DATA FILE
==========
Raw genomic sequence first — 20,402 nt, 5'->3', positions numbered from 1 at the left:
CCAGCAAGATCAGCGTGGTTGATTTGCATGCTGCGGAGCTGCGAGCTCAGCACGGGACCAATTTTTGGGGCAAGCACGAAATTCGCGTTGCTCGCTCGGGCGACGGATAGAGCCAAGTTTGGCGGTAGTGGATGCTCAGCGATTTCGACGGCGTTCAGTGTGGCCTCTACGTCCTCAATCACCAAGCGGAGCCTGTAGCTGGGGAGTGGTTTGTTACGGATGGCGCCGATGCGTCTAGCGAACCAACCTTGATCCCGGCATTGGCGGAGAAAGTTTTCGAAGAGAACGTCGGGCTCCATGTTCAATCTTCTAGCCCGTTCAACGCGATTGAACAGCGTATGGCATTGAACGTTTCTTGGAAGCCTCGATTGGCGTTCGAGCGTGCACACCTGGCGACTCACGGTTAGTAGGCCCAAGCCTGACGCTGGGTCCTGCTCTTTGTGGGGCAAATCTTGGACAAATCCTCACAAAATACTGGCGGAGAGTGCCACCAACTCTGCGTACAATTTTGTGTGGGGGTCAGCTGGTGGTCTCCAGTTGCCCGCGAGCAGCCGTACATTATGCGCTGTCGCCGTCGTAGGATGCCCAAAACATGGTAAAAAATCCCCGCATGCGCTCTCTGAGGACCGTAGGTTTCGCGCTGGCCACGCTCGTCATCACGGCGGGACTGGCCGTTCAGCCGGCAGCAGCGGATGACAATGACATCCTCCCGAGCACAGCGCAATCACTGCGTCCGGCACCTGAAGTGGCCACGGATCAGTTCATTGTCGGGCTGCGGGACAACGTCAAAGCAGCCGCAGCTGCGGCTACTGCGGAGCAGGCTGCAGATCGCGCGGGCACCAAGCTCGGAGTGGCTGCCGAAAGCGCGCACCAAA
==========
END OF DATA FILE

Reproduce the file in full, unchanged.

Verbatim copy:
Raw genomic sequence first — 20,402 nt, 5'->3', positions numbered from 1 at the left:
CCAGCAAGATCAGCGTGGTTGATTTGCATGCTGCGGAGCTGCGAGCTCAGCACGGGACCAATTTTTGGGGCAAGCACGAAATTCGCGTTGCTCGCTCGGGCGACGGATAGAGCCAAGTTTGGCGGTAGTGGATGCTCAGCGATTTCGACGGCGTTCAGTGTGGCCTCTACGTCCTCAATCACCAAGCGGAGCCTGTAGCTGGGGAGTGGTTTGTTACGGATGGCGCCGATGCGTCTAGCGAACCAACCTTGATCCCGGCATTGGCGGAGAAAGTTTTCGAAGAGAACGTCGGGCTCCATGTTCAATCTTCTAGCCCGTTCAACGCGATTGAACAGCGTATGGCATTGAACGTTTCTTGGAAGCCTCGATTGGCGTTCGAGCGTGCACACCTGGCGACTCACGGTTAGTAGGCCCAAGCCTGACGCTGGGTCCTGCTCTTTGTGGGGCAAATCTTGGACAAATCCTCACAAAATACTGGCGGAGAGTGCCACCAACTCTGCGTACAATTTTGTGTGGGGGTCAGCTGGTGGTCTCCAGTTGCCCGCGAGCAGCCGTACATTATGCGCTGTCGCCGTCGTAGGATGCCCAAAACATGGTAAAAAATCCCCGCATGCGCTCTCTGAGGACCGTAGGTTTCGCGCTGGCCACGCTCGTCATCACGGCGGGACTGGCCGTTCAGCCGGCAGCAGCGGATGACAATGACATCCTCCCGAGCACAGCGCAATCACTGCGTCCGGCACCTGAAGTGGCCACGGATCAGTTCATTGTCGGGCTGCGGGACAACGTCAAAGCAGCCGCAGCTGCGGCTACTGCGGAGCAGGCTGCAGATCGCGCGGGCACCAAGCTCGGAGTGGCTGCCGAAAGCGCGCACCAAA